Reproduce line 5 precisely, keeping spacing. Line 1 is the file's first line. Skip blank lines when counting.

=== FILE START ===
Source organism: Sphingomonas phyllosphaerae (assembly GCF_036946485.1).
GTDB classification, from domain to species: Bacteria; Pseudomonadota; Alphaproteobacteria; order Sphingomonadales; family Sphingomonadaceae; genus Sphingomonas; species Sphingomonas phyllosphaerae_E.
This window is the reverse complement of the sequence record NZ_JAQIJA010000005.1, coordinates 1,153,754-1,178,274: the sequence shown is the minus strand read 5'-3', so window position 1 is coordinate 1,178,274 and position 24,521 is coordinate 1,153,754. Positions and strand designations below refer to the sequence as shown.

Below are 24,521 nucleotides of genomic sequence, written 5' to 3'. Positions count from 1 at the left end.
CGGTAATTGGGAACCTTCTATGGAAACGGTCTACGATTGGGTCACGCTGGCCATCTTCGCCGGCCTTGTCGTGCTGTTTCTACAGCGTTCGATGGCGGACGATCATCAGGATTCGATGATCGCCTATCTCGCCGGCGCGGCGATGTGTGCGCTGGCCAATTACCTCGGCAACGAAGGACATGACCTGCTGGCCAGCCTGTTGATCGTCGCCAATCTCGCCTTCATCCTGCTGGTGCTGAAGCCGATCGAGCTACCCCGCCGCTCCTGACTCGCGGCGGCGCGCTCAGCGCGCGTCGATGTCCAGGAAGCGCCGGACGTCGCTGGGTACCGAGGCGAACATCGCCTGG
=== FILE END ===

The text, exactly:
CGGTAATTGGGAACCTTCTATGGAAACGGTCTACGATTGGGTCACGCTGGCCATCTTCGCCGGCCTTGTCGTGCTGTTTCTACAGCGTTCGATGGCGGACGATCATCAGGATTCGATGATCGCCTATCTCGCCGGCGCGGCGATGTGTGCGCTGGCCAATTACCTCGGCAACGAAGGACATGACCTGCTGGCCAGCCTGTTGATCGTCGCCAATCTCGCCTTCATCCTGCTGGTGCTGAAGCCGATCGAGCTACCCCGCCGCTCCTGACTCGCGGCGGCGCGCTCAGCGCGCGTCGATGTCCAGGAAGCGCCGGACGTCGCTGGGTACCGAGGCGAACATCGCCTGG